Amanda Shires Shares Self-Made 'Parking Lot Pirouette' Premiere

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Amanda Shires was a bit a closet case making her fifth solo album, To The Sunset, whose "Parking Lot Pirouette" video premieres exclusively below. 

The singer, songwriter, violinist and Master Fine Arts degree holder tells Billboard that much the album, her second with producer Dave Cobb, was literally written in the closet the Nashville area home where she lives with husband Jason Isbell. "I started at my desk but wasn't getting anything done," Shires says. "So I started moving my stuff into my clothes closet. I sat amongst my shoes and paper and a paper shredder for a month from 9 a.m. to 10 p.m, sometimes midnight. The isolation helped me hear all the sounds for the record -- hearing things, basically. If you're alone with yourself long enough I feel like you can hear it better."

The exercise let Shires achieve her sole goal, to "make awesome music," and the 10-track To The Sunset rides an eclectic range; there are punchy hard rockers such as "Eve's Daughter," rolling Americana on "Break Out The Champagne" (Shire's daughter Mercy Rose's favorite "because she gets the chance to say s***") and "White Feather," alt-rock flavor with "Take On The Dark" and the twisting "Mirror Mirror," plus the pop-leaning tracks like "Swimmer" and "Charms." The airy, vibey, "Parking Lot Pirouette," meanwhile, is Isbell's favorite song on the album, according to Shires. "His guitar playing is otherworldly and amazing," she says. "I'd been at the studio all night, and that night driving home -- it's an hour between home and the studio -- I got the melody idea. Driving back to the studio the next day I got two verses and told Dave I needed to work on something for a minute so I could go finish it. I finished it up at the top RCA."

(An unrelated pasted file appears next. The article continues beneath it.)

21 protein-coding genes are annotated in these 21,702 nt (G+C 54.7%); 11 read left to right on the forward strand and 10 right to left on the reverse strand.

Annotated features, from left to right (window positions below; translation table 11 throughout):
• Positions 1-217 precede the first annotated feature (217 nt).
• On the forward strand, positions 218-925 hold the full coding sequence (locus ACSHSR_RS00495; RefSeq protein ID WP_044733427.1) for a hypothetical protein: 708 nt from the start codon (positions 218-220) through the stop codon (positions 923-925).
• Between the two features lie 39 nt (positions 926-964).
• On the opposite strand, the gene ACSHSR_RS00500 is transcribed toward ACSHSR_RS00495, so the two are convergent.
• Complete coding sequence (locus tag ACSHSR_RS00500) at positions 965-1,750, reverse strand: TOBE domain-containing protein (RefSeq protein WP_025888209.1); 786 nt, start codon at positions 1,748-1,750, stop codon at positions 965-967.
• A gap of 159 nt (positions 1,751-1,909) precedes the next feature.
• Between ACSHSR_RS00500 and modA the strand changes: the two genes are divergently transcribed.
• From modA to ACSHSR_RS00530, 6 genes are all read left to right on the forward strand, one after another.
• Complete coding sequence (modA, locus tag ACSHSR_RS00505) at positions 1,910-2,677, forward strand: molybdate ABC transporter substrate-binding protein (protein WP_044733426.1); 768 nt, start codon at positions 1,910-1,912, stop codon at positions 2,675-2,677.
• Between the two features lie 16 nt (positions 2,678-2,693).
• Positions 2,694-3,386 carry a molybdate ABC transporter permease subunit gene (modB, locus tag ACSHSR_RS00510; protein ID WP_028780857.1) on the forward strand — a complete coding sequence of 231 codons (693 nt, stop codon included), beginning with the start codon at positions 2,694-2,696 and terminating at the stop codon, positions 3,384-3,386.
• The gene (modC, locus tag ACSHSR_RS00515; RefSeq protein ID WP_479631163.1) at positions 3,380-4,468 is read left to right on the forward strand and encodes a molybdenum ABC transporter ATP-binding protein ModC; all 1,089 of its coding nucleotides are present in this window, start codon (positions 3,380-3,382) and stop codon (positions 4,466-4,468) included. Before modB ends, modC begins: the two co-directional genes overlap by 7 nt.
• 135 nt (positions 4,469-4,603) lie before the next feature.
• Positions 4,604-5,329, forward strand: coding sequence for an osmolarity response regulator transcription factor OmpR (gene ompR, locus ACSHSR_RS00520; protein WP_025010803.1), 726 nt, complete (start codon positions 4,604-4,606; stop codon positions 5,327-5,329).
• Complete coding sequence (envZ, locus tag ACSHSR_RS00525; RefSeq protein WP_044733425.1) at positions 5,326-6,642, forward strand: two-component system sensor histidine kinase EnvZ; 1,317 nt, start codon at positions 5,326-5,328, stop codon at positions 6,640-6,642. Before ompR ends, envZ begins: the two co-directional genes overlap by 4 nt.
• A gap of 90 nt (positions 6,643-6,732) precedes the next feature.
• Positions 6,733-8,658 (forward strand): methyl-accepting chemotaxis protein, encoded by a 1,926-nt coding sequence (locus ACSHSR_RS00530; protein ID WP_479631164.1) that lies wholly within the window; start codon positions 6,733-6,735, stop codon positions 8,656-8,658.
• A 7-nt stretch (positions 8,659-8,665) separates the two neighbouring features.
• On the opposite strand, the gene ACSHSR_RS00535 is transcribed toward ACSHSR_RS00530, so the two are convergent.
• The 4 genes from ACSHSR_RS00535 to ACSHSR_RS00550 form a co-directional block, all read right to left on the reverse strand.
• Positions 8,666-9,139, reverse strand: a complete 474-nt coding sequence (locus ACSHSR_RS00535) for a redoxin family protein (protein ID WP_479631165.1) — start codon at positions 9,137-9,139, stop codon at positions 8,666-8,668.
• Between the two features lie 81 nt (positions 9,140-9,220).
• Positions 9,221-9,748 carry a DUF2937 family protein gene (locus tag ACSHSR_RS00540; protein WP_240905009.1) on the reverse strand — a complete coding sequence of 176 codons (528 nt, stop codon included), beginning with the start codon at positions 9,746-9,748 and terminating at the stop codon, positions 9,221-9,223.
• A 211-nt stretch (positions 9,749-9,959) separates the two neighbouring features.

Of the video, Shires says, "I made this video on my phone and I’m proud it. My intention was to make something that matched what I saw in my head when I wrote the song. Really it’s a look through memories."

Besides having him play on the album, Shires says Isbell's presence was also inspiring as she was making To The Sunset, especially as he was in the midst his own Grammy Award-winning hot streak after 2015's Something More Than Free and last year's The Nashville Sound. "This one is the first record I've let Jason see in its infant stages," she says. "Until this record it was really hard for me to share things, but this time I let him see my whole process how I get to the song, and I was more comfortable with my process and learned to accept it and there was nothing wrong with it. It was nice to be in a place where it feels safe to do your own thing and know it's OK." That, in turn, contributed a different kind energy to the album than Shires has had before.

"I think it's upbeat because the confidence," Shires explains. "I wasn't always confident with my songs; It's hard to be super confident with songs when you're living with a songwriter like Jason Isbell. But as I was going I found it gave me more confidence and led to more uptempo stuff. That's a positive change. Even if it's not well-received or anything, I feel like the big win is just being a more comfortable person in the world."

With To The Sunset out Aug. 3, Shires returns to the road July 24 for a U.S. tour with dates -- including some with Isbell and his 400 Unit -- running into late September.